The idea is not new. IBM, for instance, transformed itself from a maker of hardware to a service provider in the 1990s and 2000s. By 2010, services provided 80% of Big Blue’s revenues, up from 50 percent in 2000, and analysts applauded the company for broadening its offerings beyond hardware, which could become commoditized. Similarly, Rolls-Royce’s Power By The Hour Program, in which clients only pay when an airplane using one of its engines is flying, dates back more than 50 years.

Benchmarking and More

For manufacturers, IoT on the back end enables a deeper level of customer service. For instance, recalls can be limited in scope because IoT makes it easy to trace a part back to the original factory. Aggregate data provides benchmarks for service and offers feedback about product performance and consumer engagement.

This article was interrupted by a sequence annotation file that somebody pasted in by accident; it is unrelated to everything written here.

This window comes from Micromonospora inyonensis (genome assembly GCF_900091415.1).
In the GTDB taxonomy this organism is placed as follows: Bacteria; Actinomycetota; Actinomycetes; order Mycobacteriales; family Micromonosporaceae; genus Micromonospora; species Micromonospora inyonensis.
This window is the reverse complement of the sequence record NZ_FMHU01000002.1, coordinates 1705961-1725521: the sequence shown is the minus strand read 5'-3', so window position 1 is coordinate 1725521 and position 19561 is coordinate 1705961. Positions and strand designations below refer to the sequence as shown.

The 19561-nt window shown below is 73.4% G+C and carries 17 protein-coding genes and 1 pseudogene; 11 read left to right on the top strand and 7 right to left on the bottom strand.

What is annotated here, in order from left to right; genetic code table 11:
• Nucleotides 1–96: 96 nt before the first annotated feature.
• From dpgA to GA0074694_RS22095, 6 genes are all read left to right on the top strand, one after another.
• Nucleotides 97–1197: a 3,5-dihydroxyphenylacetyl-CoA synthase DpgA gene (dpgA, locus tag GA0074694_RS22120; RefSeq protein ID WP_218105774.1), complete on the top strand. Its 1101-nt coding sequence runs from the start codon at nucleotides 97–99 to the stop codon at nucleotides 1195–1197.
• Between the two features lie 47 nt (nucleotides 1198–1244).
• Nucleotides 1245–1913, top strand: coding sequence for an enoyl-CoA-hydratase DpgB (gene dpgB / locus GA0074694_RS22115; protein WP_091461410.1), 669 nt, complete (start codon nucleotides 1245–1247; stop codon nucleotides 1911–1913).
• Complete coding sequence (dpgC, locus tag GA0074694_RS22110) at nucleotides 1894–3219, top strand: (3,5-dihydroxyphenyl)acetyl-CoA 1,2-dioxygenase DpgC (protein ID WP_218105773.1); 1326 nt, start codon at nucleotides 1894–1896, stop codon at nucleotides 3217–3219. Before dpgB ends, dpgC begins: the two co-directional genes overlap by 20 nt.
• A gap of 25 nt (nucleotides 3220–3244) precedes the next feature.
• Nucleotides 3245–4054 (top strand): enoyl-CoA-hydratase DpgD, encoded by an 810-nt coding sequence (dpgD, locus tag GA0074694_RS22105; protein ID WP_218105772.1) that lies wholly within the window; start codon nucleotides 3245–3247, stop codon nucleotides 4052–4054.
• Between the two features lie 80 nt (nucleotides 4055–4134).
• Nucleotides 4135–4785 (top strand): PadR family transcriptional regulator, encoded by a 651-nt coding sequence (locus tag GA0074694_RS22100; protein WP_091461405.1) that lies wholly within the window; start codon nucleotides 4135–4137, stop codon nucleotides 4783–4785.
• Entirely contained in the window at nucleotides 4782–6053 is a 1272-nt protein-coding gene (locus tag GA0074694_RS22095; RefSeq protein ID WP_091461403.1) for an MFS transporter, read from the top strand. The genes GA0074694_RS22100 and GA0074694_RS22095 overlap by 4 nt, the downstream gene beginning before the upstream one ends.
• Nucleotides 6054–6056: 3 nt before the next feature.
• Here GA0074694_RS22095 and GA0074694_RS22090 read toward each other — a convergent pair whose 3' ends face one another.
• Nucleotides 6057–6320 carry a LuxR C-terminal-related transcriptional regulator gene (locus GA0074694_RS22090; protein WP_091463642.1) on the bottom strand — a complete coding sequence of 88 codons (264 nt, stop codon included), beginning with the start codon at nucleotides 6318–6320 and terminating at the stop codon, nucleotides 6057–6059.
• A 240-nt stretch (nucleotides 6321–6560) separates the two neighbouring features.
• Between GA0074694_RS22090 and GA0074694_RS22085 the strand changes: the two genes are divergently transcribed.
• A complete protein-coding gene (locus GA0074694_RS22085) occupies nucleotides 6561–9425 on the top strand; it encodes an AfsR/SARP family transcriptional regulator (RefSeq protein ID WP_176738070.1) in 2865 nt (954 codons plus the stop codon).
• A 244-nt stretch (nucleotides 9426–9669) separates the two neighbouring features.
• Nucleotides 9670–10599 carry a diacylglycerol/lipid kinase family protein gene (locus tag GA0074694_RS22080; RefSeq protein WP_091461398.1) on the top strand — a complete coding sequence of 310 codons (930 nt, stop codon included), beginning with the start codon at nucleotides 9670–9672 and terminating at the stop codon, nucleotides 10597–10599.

IIoT is the foundation of a digital transformation that will present new opportunities for manufacturers and redefine future business models. In addition to using IIoT to cut costs and run their factories more efficiently, smart manufacturers can unleash these technologies to add greater customer value, drive significant competitive advantage, build customer loyalty and grow recurring revenue. 

Vinay Nathan is the co-founder and CEO of Altizon Systems, an industrial IoT company. He is a strategic thought leader with 15+ years of global expertise in corporate sales and engineering.